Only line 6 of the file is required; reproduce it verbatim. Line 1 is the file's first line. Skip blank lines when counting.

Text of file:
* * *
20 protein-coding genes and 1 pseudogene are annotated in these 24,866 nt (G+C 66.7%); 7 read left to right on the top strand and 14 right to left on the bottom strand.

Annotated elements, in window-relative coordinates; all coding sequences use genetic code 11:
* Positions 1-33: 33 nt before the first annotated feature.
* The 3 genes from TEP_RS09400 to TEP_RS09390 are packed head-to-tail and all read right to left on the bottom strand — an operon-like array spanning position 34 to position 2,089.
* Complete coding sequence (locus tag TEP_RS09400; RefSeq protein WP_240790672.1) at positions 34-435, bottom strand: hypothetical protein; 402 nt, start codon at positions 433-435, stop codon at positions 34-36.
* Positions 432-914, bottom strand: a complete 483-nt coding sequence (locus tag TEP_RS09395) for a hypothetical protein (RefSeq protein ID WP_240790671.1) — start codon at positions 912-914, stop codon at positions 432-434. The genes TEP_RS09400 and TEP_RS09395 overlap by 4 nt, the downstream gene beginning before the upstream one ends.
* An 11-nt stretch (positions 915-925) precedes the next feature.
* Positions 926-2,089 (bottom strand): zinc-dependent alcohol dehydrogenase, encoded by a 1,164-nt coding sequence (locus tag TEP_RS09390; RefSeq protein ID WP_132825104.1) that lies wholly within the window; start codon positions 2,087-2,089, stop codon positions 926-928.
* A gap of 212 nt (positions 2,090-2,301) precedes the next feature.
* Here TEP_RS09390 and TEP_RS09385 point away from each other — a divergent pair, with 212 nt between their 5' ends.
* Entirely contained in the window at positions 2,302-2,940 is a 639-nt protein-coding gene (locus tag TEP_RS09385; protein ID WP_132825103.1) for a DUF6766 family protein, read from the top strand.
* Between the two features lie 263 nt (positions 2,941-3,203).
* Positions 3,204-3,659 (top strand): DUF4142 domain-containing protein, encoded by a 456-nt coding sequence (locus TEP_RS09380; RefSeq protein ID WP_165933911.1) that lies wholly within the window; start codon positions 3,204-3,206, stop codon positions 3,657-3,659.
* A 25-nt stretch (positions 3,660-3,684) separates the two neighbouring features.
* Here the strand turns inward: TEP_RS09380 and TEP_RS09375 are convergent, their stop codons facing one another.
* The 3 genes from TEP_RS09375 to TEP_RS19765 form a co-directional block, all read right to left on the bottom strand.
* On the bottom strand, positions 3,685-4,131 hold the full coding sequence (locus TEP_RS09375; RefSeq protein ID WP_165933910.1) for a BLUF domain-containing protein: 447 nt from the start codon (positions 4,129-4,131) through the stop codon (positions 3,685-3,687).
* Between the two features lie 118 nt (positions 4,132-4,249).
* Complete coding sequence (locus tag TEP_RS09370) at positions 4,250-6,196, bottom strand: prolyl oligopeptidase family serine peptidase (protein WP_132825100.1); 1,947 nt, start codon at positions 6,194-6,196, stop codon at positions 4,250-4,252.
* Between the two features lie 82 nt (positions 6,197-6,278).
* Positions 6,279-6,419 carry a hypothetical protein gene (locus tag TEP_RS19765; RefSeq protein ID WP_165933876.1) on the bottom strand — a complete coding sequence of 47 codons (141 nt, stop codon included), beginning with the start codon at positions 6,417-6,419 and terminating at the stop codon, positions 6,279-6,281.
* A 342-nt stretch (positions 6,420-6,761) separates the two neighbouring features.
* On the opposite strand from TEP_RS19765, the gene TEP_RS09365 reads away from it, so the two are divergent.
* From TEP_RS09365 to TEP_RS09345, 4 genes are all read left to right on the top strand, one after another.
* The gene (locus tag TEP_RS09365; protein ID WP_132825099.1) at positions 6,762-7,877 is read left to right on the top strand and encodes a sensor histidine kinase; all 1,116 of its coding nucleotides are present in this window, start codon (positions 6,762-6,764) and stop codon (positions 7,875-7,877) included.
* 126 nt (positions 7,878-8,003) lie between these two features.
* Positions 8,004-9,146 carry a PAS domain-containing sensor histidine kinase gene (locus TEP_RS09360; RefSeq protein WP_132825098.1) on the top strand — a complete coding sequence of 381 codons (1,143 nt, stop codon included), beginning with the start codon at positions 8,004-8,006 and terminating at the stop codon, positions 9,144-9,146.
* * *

* Positions 432-914, bottom strand: a complete 483-nt coding sequence (locus tag TEP_RS09395) for a hypothetical protein (RefSeq protein ID WP_240790671.1) — start codon at positions 912-914, stop codon at positions 432-434. The genes TEP_RS09400 and TEP_RS09395 overlap by 4 nt, the downstream gene beginning before the upstream one ends.